Top Research Firm Cites IBM UNIX Leadership Over the Competition

Just Released Report Gives High Ratings to AIX 5L on Scalability, Capacity and Performance, and Names AIX an Operating System for Emerging e-Infrastructures

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ARMONK, N.Y. - 20 Aug 2001: IBM today announced that independent research firm Andrews Consulting Group, Inc. has issued a report stating that AIX(R) 5L, IBM's UNIX (R) operating system, shows clear leadership in crucial areas such as partitioning and price/performance.

The report, "IBM's AIX 5L: An Examination of a Next-Generation UNIX Operating System," states that AIX 5L's logical partitioning (LPAR) facility, planned to be made available later this year, will offer advantages over the competition. For example, on Sun Microsystem's latest UltraSparc III servers, each partition must contain at least one I/O block and its associated CPUs. This limits the number of partitions available on these servers. By contrast, the LPAR facility within AIX 5L can create partitions that cross hardware boundaries. This allows users to create a greater number of partitions and improves their control over computing resources.

Another area where IBM showed true leadership was in price/performance. "IBM's eServer p680-- a 24-processor system -- offers better transaction processing performance on the TPC-C benchmark than Sun's 64-way E10000 and Hewlett Packard's 48-way Superdome. With its plans to release 32-way POWER4 servers later this year, IBM should remain highly competitive in this arena," according to the report.[1]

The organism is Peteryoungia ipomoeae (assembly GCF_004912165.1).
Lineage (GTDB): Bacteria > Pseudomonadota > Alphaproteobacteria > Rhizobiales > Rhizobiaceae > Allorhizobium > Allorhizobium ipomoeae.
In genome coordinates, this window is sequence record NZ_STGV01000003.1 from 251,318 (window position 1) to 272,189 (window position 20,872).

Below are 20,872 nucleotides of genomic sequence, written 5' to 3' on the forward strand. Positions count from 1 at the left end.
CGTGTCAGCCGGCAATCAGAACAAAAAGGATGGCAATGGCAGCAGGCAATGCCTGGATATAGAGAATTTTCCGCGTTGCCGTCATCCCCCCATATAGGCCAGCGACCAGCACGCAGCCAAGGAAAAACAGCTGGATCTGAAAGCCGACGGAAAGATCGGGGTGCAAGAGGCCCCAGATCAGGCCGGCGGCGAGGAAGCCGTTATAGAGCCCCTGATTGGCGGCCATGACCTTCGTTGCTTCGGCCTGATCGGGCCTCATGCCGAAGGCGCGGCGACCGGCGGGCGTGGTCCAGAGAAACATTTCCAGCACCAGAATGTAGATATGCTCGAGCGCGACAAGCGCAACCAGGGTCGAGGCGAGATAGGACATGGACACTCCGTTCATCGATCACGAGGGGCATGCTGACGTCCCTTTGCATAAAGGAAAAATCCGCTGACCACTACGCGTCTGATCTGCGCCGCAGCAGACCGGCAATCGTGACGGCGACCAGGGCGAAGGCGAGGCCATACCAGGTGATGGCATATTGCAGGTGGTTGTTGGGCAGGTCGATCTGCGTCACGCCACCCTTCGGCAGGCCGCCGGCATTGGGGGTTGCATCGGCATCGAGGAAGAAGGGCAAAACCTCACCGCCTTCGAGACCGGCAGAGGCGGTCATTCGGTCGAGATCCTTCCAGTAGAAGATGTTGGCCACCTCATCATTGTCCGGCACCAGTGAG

Andrews Consulting Group analyst Lee Kroon, author of the report, says that AIX 5L offers significant increases in scalability, capacity and network performance, allowing servers to better accommodate rapidly expanding e-business workloads. He goes on to say that AIX 5L's new features reflect IBM's understanding of how IT infrastructures will evolve into e-infrastructures over the next several years.

"Andrews Consulting Group believes that IBM's e-infrastructure philosophy will provide enterprises with maximum flexibility for delivering services across technology boundaries at the lowest possible cost and with the fastest time to value," says Kroon. "As a strategic embodiment of IBM's e-infrastructure philosophy, AIX 5L offers UNIX customers a robust platform for database, transaction, and application server deployments. We recommend that such customers add AIX 5L to their short lists for further evaluation if they have not done so already."

The Andrews Consulting Group report also examines AIX 5L's core features, including its strong affinity with Linux. With this release, AIX gains APIs (application programming interface) and header files that allow popular Linux applications to run with a simple recompilation. IBM has also made available the AIX Toolbox for Linux Applications, a collection of open source tools that provides an environment for developing and deploying Linux applications on AIX.

"We are pleased that Andrews Consulting Group, a leading expert on the operating system market, has recognized the superiority of AIX 5L, especially its ability to break the barriers between UNIX and Linux," said William Saulnier, program director, AIX Marketing, IBM. "Our competitors have been doing a lot of talking about future Linux compatibility, management solutions and support for the latest platform solutions, but AIX is actually delivering."

Some of the other important AIX 5L features examined in the report include:

In an overall assessment of AIX 5L the report notes that, "As an application and database server, AIX 5L meets or exceeds the capabilities offered by competitive offerings from other UNIX vendors, and outstrips Windows 2000 in almost all functional categories."

The Andrews Consulting Group report closes by stating, "We strongly recommend that enterprises consider AIX 5L, especially in environments where Linux interoperability and support for heterogeneous systems are requirements. With its strengths in these areas, we expect AIX to maintain or gain market share against other UNIX operating systems over the next two to three years."

A complete copy of this report, which provides a comprehensive examination of AIX, may be viewed at